# Generalized linear mixed model - glmmADMB - date as random effect

I have a couple related questions about using a generalize linear mixed effects model to analyze data from an agricultural field experiment. I have found several posts that are similar to this question, but nothing that quite gets at my points of confusion.

The experiment involved 4 treatments replicated 4 times each: one treatment per field plot, for a total of 16 field plots.

On multiple dates (12) throughout the season I measured a response (counts) and a few covariates at all 16 plots. Within each plot on each date I would make multiple measurements of my response and covariates. So, measurements within a plot on a given date are non-independent (spatial pseudoreplication), and measurements through time for each plot are non-independent (temporal pseudoreplication). OK, so a linear mixed model seems appropriate.

My response data roughly fit a negative binomial distribution. OK, so a generalized linear mixed model seems appropriate.

I want to account for the variation that occurs within a plot and also the variation that occurs on different dates.

Would it be valid for me to model it this way (treating date as a factor)?

#fake data; each plot is sampled at 4 locations on 12 different dates
response=rnbinom(768,size=0.5,mu=2)
treatment=factor(rep(c("one","two","three","four"),times=192))
covariate=rnbinom(768,size=.01,mu=4)
date=factor(rep(1:12,each=64))
plotID=factor(rep(c("P1","P2","P3","P4","P5","P6","P7","P8","P9","P10","P11",
"P12","P13","P14","P15","P16"),each=4,times=12))

#a model with random effects on the intercept


My concern is that, while plots are independent and randomly distributed, the dates are not. That is, I expect that on a given date the variance structure within a plot will be similar, but not between plots; however, I expect the variance structure to be similar across plots on a given date. Does this create problems for how I modeled the data above?

Am I even correct in thinking that the model would account for the variance that occurs on each date (1|date) and the variation that occurs within each plot on a given date (1|date:plotID)?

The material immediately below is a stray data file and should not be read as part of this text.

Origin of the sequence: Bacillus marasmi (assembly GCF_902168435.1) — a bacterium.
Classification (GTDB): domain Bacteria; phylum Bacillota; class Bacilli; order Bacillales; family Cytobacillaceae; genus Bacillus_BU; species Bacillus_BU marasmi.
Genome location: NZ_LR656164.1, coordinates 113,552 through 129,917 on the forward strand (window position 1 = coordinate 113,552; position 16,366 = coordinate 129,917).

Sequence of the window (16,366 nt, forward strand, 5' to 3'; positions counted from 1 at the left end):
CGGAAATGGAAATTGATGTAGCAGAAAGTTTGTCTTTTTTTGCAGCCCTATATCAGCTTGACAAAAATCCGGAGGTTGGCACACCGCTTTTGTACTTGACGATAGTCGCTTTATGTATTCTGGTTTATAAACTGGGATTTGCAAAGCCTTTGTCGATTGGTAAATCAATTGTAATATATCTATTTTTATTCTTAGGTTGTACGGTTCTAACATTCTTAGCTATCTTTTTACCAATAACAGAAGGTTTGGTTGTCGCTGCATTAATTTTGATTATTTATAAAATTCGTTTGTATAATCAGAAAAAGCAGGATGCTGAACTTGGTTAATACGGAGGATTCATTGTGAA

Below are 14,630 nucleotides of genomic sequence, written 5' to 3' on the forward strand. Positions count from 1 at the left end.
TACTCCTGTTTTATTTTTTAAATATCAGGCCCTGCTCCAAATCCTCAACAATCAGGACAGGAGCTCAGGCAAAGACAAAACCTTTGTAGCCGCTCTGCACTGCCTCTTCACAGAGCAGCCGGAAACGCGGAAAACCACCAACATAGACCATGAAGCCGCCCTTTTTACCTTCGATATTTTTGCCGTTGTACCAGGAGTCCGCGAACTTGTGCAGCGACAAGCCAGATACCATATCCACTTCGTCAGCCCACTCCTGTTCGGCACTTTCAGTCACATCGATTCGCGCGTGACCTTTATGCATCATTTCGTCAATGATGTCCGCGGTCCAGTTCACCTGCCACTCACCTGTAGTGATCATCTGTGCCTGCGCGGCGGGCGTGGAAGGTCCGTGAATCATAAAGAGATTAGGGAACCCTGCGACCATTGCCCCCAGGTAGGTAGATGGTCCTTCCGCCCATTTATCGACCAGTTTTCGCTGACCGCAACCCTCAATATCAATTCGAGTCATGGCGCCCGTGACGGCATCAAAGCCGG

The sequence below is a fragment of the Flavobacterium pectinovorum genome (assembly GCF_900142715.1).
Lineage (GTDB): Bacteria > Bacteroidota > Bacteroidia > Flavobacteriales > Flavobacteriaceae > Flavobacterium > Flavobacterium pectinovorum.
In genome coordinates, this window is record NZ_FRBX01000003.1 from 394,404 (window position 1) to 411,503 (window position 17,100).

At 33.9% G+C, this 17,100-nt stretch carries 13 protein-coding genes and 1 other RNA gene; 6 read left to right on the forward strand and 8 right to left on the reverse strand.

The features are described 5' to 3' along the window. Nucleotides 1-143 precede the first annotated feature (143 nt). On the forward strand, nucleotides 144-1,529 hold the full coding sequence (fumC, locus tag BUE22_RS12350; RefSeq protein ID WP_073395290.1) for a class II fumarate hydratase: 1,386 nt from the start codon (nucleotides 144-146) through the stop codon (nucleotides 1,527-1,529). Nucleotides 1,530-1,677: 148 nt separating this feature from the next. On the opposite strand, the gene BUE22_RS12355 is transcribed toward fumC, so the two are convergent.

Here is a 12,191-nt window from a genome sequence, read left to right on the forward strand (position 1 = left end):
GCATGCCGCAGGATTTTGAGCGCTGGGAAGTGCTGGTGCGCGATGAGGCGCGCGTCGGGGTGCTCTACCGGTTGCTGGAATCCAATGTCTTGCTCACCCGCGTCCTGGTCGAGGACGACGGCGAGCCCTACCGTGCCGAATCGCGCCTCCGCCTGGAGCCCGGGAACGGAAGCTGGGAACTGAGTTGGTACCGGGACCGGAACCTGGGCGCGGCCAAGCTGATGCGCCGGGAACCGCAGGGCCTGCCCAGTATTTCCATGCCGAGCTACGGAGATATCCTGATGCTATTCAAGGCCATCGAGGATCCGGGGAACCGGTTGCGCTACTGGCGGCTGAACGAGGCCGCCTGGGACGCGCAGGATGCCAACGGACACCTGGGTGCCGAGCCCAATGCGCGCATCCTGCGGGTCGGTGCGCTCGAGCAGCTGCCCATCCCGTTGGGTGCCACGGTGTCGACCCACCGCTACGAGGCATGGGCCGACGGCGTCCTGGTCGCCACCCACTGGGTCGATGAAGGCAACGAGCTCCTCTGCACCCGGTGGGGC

I could model date as a continuous fixed effect, but for reasons I won't go into I'd prefer not to do that. Regardless, I have no interest in the effects of time on my response, other than as a source of variation that I'd like to account for.

I hope my thinking about this whole thing doesn't reveal any TOO glaring gaps in understanding :)

Thanks in advance for the help, oh wise internet community!!

A nested random-effects formula of the form (1|date/plotID) (forward slash /, not backslash \) denotes "plot nested within date", i.e. responses vary across dates and across plots within dates. This is exactly equivalent to (and in fact is internally expanded to) (1|date)+(1|date:plotID), i.e. random effects of date and of a date-by-plot interaction. Given your crossed experimental design (each plot is measured on multiple dates, multiple plots are measured on each date, and there is more than one observation per date-plot combination), you can add a (1|plotID) term to the model.

(1|date)+(1|plotID)+(1|date:plotID), (1|date/plotID)+(1|plotID), and (1|plotID/date)+(1|date) are all equivalent; you should additionally be able to specify the model as (1|date*plotID), but at present that's not possible.

You say

My concern is that, while plots are independent and randomly distributed, the dates are not. That is, I expect that on a given date the variance structure within a plot will be similar, but not between plots; however, I expect the variance structure to be similar across plots on a given date. Does this create problems for how I modeled the data above?

I don't quite understand this, specifically what you mean by "variance structure". Most mixed models will assume in this scenario that within-plot variance is the same across plots, that different plots have the same temporal variance, and that different times have the same among-plot variance ... I don't know what the "variance structure between plots" means ... you can relax these assumptions if you absolutely need to, but (1) it can get tricky to program and (2) it's going to get hard to estimate all those separate variances.

One final thing to consider is that your experimental design in principle allows you to fit random effects of the form (treatment|plotID), i.e. looking at variation in treatment effects across plots. Schielzeth and Forstmeier 2008 comment that leaving these terms out in some cases (i.e. fitting random-intercept rather than random-slope models) may have overestimated treatment effects in some cases.

• Thank you so much for your extended answer - especially for pointing out that my design is indeed crossed and not nested, and for pointing me in the direction of Schielzeth and Forstmeier (2008) Behavioral Ecology. If a likelihood ratio test indicated that including a (treatment|plotID) effect was not a significant improvement, do you think I should still leave it in the model to avoid Type I error? That seems to be the take-home from Schielzeth and Forstmeier. – Joe Kaser May 19 '16 at 18:17
• I generally follow the principle of "estimate random effects if they are both theoretically and practically estimable given the qualitative (i.e., which terms in the model vary at which levels) and quantitative (i.e., how much replication/how many levels of random effects) aspects of the observational/experimental design , don't worry if they're small / insignificant" – Ben Bolker May 19 '16 at 19:48